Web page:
Amazon founder and chief executive Jeff Bezos on Thursday debuted a new lunar landing module, to be constructed by his space exploration company, Blue Origin.
As he has in previous speeches, Bezos — who also owns The Washington Post — made it clear that the moon is only the beginning. He wants to help kick-start a new multigenerational era of space exploration that would culminate in millions of humans living in space colonies.
His vision is spurred by the ideas of the physicist Gerard K. O’Neill, who proposed such colonies a generation ago, but it is firmly embedded in debates within science fiction. O’Neill was engaged in fights that spanned science fiction and space exploration. New fights have emerged over the intervening decades. These fights help to explain the politics around Bezos’s proposal.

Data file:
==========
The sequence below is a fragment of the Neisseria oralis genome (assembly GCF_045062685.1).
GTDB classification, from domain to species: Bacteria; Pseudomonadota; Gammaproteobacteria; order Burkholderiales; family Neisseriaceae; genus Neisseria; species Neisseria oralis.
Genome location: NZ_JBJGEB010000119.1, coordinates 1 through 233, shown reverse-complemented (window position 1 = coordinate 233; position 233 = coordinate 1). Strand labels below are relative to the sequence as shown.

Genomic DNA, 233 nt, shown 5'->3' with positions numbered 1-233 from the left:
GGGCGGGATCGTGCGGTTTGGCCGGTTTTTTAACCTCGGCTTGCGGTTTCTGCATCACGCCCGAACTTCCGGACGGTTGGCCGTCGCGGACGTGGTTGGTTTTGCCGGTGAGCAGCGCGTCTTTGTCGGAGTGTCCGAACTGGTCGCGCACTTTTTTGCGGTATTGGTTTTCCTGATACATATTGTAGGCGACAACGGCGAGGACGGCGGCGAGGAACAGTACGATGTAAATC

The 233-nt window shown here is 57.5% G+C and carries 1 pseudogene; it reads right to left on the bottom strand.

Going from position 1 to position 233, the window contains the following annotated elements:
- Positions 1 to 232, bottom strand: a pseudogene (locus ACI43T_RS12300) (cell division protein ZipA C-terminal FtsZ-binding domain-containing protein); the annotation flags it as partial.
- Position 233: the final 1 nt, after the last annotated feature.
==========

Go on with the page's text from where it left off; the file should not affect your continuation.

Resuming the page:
O’Neill was arguing against ‘planetary chauvinism’
O’Neill was opposed to traditional proposals for space colonization, which were aimed at colonizing planets. In his presentation, Bezos played excerpts from a famous televised argument between O’Neill and the science-fiction writer Isaac Asimov over the genre’s lack of imagination. Asimov used the term “planetary chauvinism” to refer to the systematic bias of science fiction toward planetary exploration. O’Neill proposed an alternative vision in which human beings would not seek to colonize planets, but instead build their own enclosed cylindrical space habitats.